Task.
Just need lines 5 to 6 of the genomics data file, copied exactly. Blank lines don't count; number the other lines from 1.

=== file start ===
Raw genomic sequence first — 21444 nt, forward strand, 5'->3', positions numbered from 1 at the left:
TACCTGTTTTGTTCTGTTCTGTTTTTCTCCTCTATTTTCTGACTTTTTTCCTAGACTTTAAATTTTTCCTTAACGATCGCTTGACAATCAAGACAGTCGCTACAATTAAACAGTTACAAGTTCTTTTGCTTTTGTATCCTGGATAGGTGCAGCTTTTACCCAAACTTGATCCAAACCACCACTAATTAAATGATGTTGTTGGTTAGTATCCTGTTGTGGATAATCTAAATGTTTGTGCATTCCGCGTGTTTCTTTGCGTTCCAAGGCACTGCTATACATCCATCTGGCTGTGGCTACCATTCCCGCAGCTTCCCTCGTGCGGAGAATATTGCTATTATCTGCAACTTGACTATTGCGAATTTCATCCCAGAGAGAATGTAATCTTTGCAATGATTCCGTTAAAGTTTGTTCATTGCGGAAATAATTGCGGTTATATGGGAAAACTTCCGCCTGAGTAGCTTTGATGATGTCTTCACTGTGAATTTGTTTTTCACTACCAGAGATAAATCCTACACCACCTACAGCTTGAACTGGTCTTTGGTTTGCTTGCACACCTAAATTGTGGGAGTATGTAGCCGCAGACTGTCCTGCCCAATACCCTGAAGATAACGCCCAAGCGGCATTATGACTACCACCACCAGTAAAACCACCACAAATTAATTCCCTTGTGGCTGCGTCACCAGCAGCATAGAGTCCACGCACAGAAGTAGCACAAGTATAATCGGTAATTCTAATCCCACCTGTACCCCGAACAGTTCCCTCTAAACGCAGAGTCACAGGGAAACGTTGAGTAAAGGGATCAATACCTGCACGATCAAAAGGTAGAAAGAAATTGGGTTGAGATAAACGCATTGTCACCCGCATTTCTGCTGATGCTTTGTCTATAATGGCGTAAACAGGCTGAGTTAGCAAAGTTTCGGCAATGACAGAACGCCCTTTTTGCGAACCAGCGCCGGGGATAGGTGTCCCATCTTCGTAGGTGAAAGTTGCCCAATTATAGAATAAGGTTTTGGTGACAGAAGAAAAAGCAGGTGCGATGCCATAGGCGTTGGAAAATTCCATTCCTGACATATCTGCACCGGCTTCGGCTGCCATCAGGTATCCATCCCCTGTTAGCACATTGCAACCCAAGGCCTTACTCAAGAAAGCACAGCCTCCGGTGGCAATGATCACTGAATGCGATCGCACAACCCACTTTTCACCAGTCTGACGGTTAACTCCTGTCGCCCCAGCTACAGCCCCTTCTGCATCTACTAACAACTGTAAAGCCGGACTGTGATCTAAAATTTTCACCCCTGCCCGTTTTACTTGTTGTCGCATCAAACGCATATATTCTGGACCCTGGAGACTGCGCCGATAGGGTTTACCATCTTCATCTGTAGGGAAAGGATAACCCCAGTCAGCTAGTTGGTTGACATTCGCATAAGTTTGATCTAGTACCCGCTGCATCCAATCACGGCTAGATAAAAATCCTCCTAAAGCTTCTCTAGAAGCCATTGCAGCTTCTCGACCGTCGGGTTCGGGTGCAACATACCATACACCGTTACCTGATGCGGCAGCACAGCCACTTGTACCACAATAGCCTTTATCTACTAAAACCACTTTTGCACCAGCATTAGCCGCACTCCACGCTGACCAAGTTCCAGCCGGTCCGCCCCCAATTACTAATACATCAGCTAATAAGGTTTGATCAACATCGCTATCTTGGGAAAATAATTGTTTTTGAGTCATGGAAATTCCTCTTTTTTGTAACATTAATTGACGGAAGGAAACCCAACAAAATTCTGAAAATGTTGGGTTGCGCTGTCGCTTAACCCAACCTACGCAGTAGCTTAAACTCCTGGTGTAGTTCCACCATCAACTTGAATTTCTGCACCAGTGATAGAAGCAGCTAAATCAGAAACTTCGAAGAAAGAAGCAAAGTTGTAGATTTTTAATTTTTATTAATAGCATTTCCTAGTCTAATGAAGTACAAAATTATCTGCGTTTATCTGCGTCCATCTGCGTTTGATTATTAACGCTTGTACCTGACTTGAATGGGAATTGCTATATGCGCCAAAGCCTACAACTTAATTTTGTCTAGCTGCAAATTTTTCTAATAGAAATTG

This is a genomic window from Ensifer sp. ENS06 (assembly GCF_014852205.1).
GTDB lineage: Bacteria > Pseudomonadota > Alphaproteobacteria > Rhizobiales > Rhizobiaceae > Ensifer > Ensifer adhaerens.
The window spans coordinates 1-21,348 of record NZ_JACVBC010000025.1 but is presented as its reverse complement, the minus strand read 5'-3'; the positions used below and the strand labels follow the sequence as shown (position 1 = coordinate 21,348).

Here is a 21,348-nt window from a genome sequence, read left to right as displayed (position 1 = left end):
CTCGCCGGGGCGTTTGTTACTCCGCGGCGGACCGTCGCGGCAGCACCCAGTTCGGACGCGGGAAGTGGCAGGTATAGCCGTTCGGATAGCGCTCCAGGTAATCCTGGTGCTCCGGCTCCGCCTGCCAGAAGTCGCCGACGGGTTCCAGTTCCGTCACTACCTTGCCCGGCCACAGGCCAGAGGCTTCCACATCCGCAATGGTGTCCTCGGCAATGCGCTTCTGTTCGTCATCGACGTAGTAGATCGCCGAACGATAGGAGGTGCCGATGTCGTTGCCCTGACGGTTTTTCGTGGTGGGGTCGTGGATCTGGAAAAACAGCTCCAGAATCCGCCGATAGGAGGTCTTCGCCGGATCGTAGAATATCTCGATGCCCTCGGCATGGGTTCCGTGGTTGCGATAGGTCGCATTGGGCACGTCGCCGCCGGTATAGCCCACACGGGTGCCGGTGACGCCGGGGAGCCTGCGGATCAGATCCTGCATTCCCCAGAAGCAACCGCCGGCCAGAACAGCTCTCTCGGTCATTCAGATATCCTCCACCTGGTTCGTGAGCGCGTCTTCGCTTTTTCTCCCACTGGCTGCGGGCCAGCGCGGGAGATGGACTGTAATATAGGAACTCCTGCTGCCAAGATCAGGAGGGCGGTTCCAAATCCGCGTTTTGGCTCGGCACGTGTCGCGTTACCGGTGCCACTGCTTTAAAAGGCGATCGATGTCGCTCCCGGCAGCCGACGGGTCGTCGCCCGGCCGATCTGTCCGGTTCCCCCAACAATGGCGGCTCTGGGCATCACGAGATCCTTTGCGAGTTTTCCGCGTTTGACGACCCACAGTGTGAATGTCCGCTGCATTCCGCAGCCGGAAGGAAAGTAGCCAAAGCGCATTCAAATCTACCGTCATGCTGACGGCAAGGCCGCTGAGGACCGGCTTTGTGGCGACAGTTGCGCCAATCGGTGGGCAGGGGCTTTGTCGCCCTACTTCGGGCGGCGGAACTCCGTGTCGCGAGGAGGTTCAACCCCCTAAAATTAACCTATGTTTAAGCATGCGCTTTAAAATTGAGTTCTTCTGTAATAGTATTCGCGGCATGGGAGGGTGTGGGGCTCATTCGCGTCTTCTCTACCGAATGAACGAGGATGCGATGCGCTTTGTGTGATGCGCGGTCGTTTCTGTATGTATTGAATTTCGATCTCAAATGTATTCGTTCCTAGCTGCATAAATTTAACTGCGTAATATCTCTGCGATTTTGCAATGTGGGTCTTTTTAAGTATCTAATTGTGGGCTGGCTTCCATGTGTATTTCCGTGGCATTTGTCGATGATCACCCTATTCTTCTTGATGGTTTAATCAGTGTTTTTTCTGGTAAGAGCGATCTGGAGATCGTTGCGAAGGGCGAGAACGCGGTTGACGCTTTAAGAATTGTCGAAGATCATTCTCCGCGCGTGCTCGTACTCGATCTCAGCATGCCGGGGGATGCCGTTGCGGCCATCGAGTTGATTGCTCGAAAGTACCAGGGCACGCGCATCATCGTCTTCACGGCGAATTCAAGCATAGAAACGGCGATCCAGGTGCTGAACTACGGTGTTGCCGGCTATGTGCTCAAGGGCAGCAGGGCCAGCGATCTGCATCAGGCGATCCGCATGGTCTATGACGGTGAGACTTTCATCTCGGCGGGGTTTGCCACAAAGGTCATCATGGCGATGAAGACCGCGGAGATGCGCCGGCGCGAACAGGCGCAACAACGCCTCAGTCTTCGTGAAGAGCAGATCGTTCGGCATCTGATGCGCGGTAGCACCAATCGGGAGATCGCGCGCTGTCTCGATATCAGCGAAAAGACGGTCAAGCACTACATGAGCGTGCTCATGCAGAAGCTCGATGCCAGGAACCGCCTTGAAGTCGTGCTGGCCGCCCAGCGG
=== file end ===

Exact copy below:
The window spans coordinates 1-21,348 of record NZ_JACVBC010000025.1 but is presented as its reverse complement, the minus strand read 5'-3'; the positions used below and the strand labels follow the sequence as shown (position 1 = coordinate 21,348).

Here is a 21,348-nt window from a genome sequence, read left to right as displayed (position 1 = left end):